Germany Puccini: La Fanciulla del West, Frankfurter Opern und Museumsorchester, Male Chorus Oper Frankfurt, Sebastian Weigle (conductor), Opernhaus Frankfurt, 9.6.2013 (JMI)
Production: Royal Opera Stockholm
Direction: Christof Loy (original)
Anna Tomson (revival)
Sets and costumes: Herbert Murauer
Lighting: Bernd Purkrabek
Minnie: Eva-Maria Westbroek
Dick Johnson: Carlo Ventre
Jack Rance: Ashley Holland
Nick: Peter Marsh
Sonora: Simon Bailey
Ashby: Alfred Reiter
Christof Loy did a traditional stage production in the first two acts which take place at the Polka Saloon and at Minnie’s cabin. Only in the third act did he move the action from an outdoor setting to an inside space which was too similar to the Polka Saloon in the first act. The sets and costumes were conventional but well suited, and omitted nothing specified in the libretto.
Loy narrated the story as a kind of tribute to silent Westerns, starting with the projection of credits on a screen where we see an Amazon (Minnie) riding through Monument Valley, coming straight to the front, and dismounting from the horse just at the precise time that the projection stops − and then Minnie with her guns appears on stage. It was received with laughter and an ovation from the audience. At various points, including during the poker game, images were projected at the back with the artists in black and white, as if it were a movie. The stage direction really was first-rate, as is usual with Christof Loy, who did a great job with comprimarios and choir.
Many people think – and I guess they are right – that La Fanciulla del West is the most Wagnerian among Puccini operas due to its spectacular orchestral treatment. It is not, therefore, surprising that the top maestros want to conduct it. A few days ago it was Lorin Maazel − in concert − in Corunna. In Frankfurt the baton was taken up by the music director of the Oper Frankfurt, Sebastian Weigle, who rarely leaves the German repertoire. If I’ve been correctly informed, it was the first time he conducted a Puccini opera. His reading was brilliant, very dramatic, and gave such prominence to the orchestra that singers had to fight the gale coming from the pit. I would have preferred a more balanced reading that would have made the lyrical moments of the score more evident, but the Frankfurter Opern und Museumsorchester offered great sound.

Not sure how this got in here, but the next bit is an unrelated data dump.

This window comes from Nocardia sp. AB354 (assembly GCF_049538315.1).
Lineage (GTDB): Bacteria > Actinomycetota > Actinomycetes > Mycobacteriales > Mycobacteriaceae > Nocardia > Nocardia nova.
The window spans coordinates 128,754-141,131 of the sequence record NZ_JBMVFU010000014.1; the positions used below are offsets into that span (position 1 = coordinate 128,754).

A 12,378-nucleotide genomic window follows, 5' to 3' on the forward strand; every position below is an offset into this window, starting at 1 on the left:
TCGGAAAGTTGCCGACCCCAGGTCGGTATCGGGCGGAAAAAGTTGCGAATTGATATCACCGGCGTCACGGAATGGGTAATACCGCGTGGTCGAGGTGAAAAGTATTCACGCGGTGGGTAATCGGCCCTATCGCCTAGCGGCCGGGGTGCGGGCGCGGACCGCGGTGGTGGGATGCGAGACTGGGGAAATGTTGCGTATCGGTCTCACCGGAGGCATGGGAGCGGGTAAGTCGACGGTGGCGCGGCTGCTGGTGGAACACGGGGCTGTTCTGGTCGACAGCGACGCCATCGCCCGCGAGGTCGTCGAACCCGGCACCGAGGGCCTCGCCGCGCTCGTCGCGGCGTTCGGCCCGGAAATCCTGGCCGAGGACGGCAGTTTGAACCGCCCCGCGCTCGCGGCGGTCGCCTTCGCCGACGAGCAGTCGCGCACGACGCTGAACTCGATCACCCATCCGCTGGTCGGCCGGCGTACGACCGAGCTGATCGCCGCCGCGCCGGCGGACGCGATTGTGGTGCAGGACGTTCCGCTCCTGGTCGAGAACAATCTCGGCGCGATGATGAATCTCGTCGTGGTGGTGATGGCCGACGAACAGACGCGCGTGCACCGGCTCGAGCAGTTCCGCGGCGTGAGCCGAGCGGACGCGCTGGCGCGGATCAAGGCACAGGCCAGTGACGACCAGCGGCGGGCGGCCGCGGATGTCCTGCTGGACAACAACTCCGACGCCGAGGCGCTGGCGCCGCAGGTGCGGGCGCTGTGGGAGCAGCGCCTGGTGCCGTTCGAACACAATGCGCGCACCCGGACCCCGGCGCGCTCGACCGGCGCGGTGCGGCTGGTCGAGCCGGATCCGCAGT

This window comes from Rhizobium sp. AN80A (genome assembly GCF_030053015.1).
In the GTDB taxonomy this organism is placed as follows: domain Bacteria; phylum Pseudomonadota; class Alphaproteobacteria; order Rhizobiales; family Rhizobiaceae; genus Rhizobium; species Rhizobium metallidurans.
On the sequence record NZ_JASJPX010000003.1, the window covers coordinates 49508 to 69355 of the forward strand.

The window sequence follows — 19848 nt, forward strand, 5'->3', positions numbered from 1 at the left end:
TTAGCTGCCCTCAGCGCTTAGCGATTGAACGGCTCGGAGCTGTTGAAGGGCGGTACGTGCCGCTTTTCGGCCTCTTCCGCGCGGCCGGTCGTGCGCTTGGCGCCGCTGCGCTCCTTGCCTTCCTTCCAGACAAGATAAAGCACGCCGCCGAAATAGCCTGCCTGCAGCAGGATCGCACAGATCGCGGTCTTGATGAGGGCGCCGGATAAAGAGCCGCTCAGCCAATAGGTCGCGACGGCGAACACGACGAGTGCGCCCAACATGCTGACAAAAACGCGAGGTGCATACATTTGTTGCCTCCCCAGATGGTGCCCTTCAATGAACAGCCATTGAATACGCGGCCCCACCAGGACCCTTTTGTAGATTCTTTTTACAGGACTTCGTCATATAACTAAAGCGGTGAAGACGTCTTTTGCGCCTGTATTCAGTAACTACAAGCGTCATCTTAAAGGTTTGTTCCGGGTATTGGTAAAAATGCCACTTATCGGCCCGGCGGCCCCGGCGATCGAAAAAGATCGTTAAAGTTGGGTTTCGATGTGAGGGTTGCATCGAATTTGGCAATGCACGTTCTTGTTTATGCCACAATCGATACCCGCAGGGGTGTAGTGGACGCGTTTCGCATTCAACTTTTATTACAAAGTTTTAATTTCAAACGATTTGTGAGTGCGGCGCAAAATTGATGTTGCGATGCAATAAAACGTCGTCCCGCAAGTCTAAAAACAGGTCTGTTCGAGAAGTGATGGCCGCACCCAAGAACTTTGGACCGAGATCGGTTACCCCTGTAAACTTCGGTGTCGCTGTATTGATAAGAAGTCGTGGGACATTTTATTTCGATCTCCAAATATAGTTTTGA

The protagonist, Minnie, was Dutch soprano Eva-Maria Westbroek, well suited to the demands of the character and very convincing as a performer. She cuts a dramatic soprano, with remarkable volume, good technique and expressiveness, in addition to being a gifted actress. Her exclamation Tre assi e un paio at the end of the poker game was anthological. I find that she has lost harmonics at the top, which I didn’t notice a couple of years back. I understand that she has recently asumed the role of Dido in Berlioz’s Les Troyens.
Carlo Ventre was a smooth Dick Johnson, shining, as usual, on the high notes, but his middle range does not have the same quality.
British baritone Ashley Holland was adequate as Sheriff Jack Rance. His voice is wide and somewhat opaque, but its projection is rather poor in the middle, which makes him frequently overpowered by the orchestra.
Among the secondary characters there were good performances from Peter Marsh (Nick), Simon Bailey (Sonora) and Alfred Reiter (Ashby). The rest of the large cast was sound, and I have to mention the sonorous Wowkle, Elisabeth Hornung.
The theater was at about 85% of capacity. The audience was very warm towards the artists, with the biggest cheers for Eva-Maria Westbroek.
José Mª. Irurzun